FIGURE 6 is a partly sectional elevation view illustrating the use of a modified prosthetic device;
FIGURE 7 is a partly sectional elevation view illustrating the use of still a different form of prosthesis;
FIGURE 8 is a fragmentary perspective view illustrating a prospective attachment of a modified connector device to a vessel end;
FIGURE 9 is an end view of the connector device shown in FIGURE 8;
FIGURE 10 is a fragmentary perspective view illustrating the manner in which the modified connector device is assembled with the vessel end;
FIGURE 11 is an enlarged fragmentary sectional view taken along line 11-11 of FIGURE 10; and
FIGURE 12 is a partly sectional elevation view illustrating the use of a modified prosthetic device in conjunction with the connector device of FIGURES 8 through 11.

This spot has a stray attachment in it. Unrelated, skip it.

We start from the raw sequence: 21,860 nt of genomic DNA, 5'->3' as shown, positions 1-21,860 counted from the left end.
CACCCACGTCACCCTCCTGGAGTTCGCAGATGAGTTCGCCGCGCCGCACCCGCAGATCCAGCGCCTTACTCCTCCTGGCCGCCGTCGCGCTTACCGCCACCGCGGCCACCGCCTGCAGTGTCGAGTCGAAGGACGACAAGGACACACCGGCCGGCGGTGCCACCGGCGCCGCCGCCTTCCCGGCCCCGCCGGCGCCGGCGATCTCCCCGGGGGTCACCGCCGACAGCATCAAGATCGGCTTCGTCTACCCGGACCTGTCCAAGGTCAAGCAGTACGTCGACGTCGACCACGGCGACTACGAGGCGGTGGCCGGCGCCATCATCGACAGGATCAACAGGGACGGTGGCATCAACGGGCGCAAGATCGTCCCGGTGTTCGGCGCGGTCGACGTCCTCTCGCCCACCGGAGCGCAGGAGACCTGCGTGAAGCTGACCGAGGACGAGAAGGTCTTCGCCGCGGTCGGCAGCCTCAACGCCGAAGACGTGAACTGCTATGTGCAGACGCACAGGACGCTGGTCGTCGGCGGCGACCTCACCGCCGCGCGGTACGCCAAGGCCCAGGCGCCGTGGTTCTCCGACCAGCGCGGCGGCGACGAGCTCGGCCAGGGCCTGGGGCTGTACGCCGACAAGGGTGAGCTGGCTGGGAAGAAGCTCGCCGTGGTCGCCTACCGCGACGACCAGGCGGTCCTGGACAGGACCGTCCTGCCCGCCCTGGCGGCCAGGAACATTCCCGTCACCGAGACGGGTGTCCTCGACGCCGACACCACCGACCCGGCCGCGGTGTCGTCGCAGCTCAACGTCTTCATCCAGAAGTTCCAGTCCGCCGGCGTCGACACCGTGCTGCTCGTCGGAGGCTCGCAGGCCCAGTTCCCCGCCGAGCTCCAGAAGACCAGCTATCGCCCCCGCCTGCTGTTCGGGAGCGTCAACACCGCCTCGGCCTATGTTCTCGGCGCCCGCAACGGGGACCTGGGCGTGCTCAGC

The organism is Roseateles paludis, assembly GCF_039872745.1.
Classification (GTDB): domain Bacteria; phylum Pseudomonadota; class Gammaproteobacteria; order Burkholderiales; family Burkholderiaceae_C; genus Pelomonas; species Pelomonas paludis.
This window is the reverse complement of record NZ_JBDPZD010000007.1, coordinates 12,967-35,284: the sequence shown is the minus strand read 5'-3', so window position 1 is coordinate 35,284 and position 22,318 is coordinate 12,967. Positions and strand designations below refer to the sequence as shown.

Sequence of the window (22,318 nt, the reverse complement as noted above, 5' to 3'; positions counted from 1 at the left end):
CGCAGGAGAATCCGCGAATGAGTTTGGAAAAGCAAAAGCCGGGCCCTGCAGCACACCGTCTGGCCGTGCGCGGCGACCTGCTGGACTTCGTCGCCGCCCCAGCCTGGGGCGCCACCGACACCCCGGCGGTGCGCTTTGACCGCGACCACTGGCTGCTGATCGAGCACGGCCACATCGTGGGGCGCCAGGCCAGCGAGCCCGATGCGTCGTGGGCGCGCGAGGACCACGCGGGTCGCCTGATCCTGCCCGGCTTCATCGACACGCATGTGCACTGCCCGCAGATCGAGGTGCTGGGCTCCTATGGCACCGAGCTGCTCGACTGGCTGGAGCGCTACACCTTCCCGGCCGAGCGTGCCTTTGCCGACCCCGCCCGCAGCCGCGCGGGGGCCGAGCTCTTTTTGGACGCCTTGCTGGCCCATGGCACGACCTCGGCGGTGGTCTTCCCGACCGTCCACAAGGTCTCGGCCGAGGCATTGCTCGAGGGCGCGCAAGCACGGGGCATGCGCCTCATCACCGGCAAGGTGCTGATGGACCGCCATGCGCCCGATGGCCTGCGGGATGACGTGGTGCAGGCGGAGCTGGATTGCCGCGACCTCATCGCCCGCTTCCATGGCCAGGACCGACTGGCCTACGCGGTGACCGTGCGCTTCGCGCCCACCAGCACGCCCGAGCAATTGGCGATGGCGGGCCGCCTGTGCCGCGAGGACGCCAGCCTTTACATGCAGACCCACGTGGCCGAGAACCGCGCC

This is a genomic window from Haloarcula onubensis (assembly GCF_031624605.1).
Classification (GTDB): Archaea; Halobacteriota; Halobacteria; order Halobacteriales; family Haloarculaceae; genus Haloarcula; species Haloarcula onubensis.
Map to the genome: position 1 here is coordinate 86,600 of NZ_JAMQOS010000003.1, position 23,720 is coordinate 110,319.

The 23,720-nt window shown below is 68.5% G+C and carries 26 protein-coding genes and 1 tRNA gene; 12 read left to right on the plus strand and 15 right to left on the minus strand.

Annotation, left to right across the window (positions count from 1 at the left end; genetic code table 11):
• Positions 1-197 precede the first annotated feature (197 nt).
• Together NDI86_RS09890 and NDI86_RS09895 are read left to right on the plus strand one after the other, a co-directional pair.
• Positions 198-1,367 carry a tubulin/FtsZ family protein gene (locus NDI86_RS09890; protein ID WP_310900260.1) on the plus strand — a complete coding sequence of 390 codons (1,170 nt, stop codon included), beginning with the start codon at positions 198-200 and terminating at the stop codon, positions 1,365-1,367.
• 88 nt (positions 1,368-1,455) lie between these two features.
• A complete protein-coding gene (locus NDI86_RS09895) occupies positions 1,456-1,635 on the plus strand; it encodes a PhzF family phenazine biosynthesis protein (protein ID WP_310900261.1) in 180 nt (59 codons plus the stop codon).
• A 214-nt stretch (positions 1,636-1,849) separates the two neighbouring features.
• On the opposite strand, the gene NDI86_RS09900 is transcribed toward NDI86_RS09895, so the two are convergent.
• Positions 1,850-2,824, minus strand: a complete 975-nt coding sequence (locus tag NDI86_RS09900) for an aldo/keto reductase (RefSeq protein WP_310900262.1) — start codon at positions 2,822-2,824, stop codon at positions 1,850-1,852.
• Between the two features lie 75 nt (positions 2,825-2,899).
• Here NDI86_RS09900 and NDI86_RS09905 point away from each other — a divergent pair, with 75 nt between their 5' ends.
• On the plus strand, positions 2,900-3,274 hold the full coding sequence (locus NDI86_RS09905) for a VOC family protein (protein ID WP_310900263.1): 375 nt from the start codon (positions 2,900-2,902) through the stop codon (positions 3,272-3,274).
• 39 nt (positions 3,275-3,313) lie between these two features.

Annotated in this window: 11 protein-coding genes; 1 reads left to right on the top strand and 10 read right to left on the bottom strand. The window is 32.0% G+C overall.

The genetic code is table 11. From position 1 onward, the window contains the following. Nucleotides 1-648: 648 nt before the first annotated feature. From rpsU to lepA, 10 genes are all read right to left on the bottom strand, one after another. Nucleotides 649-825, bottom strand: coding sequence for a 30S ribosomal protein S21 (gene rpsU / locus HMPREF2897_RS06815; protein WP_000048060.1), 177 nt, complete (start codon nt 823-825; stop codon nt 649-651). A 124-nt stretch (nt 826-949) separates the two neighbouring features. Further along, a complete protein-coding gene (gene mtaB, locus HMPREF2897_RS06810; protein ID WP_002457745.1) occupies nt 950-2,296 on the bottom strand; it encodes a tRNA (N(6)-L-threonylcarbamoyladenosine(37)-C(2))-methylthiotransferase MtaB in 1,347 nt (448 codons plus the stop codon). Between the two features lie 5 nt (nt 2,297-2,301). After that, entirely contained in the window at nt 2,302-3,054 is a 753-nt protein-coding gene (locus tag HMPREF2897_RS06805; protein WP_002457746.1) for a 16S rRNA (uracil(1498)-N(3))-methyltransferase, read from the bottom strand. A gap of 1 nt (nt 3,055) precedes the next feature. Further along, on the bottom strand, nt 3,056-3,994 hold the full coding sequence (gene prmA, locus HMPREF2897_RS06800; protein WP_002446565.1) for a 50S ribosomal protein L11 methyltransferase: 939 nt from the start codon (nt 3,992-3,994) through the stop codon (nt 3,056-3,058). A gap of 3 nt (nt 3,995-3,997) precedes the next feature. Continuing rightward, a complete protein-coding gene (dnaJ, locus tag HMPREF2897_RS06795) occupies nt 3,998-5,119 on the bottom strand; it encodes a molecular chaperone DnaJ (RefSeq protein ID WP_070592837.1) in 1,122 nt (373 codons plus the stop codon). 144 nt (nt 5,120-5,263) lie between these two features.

An important concept of the invention lies in the secure attachment of a connector device to a vessel end before the end is joined to another vessel end, to a prosthetic device, or other member. Referring to the drawings, and initially to FIGURE 1 thereof, reference numeral 10 designates the end part of a blood vessel, such as a small vein or artery, which has been cut in preparation for anastomosis. The surgical techniques involved to place the vessel in condition for anastomosis are Well known and have been stated in co-pending application Serial No. 180,462, filed March 19, 1962. In general, the vessel is carefully exposed, using a solution such as procaine to prevent spasm. The vessel may be denuded to adventitia and then dried. Bulldog clamps or the like may be utilized to interrupt temporarily the blood supply through the vessel in order that a defective or injured portion of the vessel may be excised by the use of a scalpel or similar instrument. The end parts of the vessel which remain may be irrigated with normal saline solution and dried of excess moisture.